Under guardianship since 2008 after mental disorders, singer Britney Spears will speak Wednesday in Los Angeles court and must speak about the provisions of this legal agreement that deprives her of much of her independence, financially and personal choices.
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The star, like other protagonists of the case, must not be physically present and will speak via the internet link during the intervention that could take place behind closed doors.
“Britney wants to go to court directly,” he had begun at an earlier hearing by Samuel Ingham, the court-appointed attorney for Britney Spears.
No details have been reported about the points the 39-year-old would like to bring up in court, but perhaps those are the very strict terms of the legal agreement she has been living under since 2008, after it came down to the courts. Underworld was widely advertised at the time.
Similar to the guardianship system, this agreement states that decisions about the singer are made in particular by her father, Jamie Spears, with whom she has had a difficult relationship for a long time.
These arrangements have been hotly disputed in recent years, and Britney Spears’ attorney recently asked the court to replace Jamie Spears with a professional trustee, who is currently co-managing her case with her father.
Samuel Ingham has already said that the singer was “afraid of her father” and Britney Spears may want to voice her concerns and demands in person on Wednesday before Judge Brenda Penny.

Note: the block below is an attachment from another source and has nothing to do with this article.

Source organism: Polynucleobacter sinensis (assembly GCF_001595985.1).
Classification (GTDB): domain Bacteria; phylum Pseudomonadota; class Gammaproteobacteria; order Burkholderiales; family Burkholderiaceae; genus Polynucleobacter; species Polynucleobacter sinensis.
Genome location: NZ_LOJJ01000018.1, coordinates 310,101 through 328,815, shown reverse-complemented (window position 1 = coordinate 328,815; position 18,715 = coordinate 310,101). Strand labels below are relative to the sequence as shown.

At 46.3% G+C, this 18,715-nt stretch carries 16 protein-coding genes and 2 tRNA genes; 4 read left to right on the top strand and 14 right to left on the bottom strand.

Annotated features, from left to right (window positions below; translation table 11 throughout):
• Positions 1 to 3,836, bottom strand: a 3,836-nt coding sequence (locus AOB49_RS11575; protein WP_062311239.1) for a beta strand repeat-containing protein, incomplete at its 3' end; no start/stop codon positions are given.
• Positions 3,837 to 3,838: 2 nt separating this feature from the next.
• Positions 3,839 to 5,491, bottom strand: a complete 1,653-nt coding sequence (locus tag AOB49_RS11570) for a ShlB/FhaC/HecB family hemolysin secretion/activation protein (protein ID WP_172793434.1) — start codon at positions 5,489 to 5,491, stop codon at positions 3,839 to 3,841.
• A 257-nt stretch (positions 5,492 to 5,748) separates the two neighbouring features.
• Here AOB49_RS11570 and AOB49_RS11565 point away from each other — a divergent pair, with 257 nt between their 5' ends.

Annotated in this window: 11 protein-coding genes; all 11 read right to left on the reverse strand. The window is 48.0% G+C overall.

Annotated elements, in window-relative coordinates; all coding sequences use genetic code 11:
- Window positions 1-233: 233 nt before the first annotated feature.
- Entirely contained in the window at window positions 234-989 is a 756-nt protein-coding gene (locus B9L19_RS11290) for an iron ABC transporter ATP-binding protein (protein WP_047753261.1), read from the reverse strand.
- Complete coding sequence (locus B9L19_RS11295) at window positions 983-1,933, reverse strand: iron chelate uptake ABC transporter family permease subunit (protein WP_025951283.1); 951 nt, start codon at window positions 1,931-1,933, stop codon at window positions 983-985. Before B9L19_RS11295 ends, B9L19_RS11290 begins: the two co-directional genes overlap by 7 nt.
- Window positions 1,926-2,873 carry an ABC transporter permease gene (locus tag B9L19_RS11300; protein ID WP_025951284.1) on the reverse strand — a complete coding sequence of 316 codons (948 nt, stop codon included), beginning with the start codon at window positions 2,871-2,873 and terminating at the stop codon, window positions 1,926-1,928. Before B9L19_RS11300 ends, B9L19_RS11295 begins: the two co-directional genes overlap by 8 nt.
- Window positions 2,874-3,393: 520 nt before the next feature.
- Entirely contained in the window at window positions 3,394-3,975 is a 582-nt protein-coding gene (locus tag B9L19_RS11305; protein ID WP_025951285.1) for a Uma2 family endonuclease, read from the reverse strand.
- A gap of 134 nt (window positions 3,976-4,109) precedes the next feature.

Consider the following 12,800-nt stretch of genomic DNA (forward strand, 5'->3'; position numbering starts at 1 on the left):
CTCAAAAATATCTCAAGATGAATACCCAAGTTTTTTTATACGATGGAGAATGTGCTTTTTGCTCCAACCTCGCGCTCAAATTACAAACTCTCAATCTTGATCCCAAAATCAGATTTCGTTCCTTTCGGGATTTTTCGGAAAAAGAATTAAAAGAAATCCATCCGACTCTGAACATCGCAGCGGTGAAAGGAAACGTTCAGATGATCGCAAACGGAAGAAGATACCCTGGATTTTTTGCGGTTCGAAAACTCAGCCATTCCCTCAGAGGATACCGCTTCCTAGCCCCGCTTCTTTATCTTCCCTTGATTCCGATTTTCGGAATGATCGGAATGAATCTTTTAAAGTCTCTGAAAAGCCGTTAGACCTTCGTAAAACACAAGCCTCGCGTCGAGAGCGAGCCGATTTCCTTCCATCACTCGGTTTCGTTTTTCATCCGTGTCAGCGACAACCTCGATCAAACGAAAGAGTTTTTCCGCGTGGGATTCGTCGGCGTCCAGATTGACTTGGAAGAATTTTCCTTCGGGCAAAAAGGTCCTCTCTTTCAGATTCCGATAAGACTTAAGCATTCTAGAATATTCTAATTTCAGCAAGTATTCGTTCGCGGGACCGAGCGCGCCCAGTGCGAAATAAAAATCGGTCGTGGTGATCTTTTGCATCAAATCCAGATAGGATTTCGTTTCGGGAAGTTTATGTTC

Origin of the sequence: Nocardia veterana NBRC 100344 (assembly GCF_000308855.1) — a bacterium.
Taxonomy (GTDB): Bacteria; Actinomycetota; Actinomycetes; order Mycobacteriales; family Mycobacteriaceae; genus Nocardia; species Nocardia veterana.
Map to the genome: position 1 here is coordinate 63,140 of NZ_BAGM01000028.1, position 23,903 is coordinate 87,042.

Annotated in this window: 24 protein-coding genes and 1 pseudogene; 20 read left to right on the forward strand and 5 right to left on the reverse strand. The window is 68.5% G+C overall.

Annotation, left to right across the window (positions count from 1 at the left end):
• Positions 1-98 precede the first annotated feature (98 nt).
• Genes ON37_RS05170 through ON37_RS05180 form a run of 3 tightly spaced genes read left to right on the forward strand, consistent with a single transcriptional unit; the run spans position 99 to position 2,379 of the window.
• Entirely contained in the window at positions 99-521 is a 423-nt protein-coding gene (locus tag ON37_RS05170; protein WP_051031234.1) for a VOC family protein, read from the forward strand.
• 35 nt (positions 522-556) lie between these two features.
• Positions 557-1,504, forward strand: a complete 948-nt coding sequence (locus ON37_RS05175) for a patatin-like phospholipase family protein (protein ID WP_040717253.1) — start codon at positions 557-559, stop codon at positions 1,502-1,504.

Although he is sometimes on social networks to keep in touch with his fans, the star has so far refrained from publicly discussing his guardianship or his difficult relationship with his father.
However, according to court documents cited by the New York Times, Britney Spears has repeatedly expressed her clear opposition to the terms of her guardianship, considering them too excessive.
“She said she felt that guardianship had become an oppressive means of controlling it,” she wrote in a report dated 2016 and a forensic investigator in charge of the case. The system over which she was placed “too much control” was, “too much”.
According to the report carried by the daily, Britney Spears told the detective that she wants to end this guardianship system as soon as possible. The doc continues: “She’s + tired of being taken advantage of + and she says it’s her who works and brings in money, but she pays for everyone around her.”
The New York Times, for example, ensures that under such supervision, the singer must pay not only her own legal fees, but also the fees of the guardians, which are very large, who contest her claims in court.
All this controversy has only served to revive the #FreeBritney (#LibérezBritney in French) campaign organized on the street and on social networks by some fans, convinced that the singer is being held against her will under supervision and is sending encrypted calls on her Instagram account. .
Interest in the legal and psychological saga of Britney Spears has rekindled recently with the release of a documentary called “Framing Britney Spears” that explores the star’s declining mental health and his sometimes harsh media treatment.
During her long depression that followed her divorce from Kevin Federline in 2006, and the loss of custody of her children in 2007, Britney Spears was seen barefoot at a gas station or shaving her head.
Her tenure did not prevent the artist from continuing professional activity: she released three albums and gave a series of residencies in Las Vegas, and also appeared in some TV shows.
But in January 2019, it announced that it would suspend its artistic activities until further notice.
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